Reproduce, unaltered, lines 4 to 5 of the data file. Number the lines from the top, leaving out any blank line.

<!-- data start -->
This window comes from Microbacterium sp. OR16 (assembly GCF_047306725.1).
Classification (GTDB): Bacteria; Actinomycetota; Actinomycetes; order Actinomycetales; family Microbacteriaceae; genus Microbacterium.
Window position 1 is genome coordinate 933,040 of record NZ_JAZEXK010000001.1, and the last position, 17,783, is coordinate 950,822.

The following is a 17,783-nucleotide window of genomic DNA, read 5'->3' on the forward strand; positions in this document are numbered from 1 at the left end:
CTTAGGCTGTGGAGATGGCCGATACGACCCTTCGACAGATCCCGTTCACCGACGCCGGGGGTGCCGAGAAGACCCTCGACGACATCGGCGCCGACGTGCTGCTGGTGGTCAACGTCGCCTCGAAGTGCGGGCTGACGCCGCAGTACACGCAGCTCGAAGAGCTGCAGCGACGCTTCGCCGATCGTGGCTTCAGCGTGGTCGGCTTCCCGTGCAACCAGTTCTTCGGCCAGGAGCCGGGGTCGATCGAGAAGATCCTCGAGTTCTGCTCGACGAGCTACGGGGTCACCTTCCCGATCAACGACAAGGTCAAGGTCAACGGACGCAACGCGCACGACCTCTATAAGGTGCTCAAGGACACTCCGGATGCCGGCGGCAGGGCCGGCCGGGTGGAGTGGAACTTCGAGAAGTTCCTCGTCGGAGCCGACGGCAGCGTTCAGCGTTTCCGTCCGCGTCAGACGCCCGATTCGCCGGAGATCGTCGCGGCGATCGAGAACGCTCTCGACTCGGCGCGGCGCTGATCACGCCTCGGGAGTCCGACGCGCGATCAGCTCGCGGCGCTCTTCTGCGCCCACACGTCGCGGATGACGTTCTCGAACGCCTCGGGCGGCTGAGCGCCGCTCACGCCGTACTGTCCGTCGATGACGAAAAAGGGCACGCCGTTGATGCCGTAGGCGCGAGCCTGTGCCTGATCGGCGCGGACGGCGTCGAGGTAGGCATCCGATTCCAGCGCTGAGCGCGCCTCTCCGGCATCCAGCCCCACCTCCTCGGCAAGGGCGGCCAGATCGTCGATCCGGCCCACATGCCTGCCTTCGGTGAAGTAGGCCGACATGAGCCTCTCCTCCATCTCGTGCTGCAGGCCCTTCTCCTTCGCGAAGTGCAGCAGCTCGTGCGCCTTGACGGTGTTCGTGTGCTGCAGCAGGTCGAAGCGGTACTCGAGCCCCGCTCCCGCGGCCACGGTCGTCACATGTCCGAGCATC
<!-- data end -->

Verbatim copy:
The following is a 17,783-nucleotide window of genomic DNA, read 5'->3' on the forward strand; positions in this document are numbered from 1 at the left end:
CTTAGGCTGTGGAGATGGCCGATACGACCCTTCGACAGATCCCGTTCACCGACGCCGGGGGTGCCGAGAAGACCCTCGACGACATCGGCGCCGACGTGCTGCTGGTGGTCAACGTCGCCTCGAAGTGCGGGCTGACGCCGCAGTACACGCAGCTCGAAGAGCTGCAGCGACGCTTCGCCGATCGTGGCTTCAGCGTGGTCGGCTTCCCGTGCAACCAGTTCTTCGGCCAGGAGCCGGGGTCGATCGAGAAGATCCTCGAGTTCTGCTCGACGAGCTACGGGGTCACCTTCCCGATCAACGACAAGGTCAAGGTCAACGGACGCAACGCGCACGACCTCTATAAGGTGCTCAAGGACACTCCGGATGCCGGCGGCAGGGCCGGCCGGGTGGAGTGGAACTTCGAGAAGTTCCTCGTCGGAGCCGACGGCAGCGTTCAGCGTTTCCGTCCGCGTCAGACGCCCGATTCGCCGGAGATCGTCGCGGCGATCGAGAACGCTCTCGACTCGGCGCGGCGCTGATCACGCCTCGGGAGTCCGACGCGCGATCAGCTCGCGGCGCTCTTCTGCGCCCACACGTCGCGGATGACGTTCTCGAACGCCTCGGGCGGCTGAGCGCCGCTCACGCCGTACTGTCCGTCGATGACGAAAAAGGGCACGCCGTTGATGCCGTAGGCGCGAGCCTGTGCCTGATCGGCGCGGACGGCGTCGAGGTAGGCATCCGATTCCAGCGCTGAGCGCGCCTCTCCGGCATCCAGCCCCACCTCCTCGGCAAGGGCGGCCAGATCGTCGATCCGGCCCACATGCCTGCCTTCGGTGAAGTAGGCCGACATGAGCCTCTCCTCCATCTCGTGCTGCAGGCCCTTCTCCTTCGCGAAGTGCAGCAGCTCGTGCGCCTTGACGGTGTTCGTGTGCTGCAGCAGGTCGAAGCGGTACTCGAGCCCCGCTCCCGCGGCCACGGTCGTCACATGTCCGAGCATC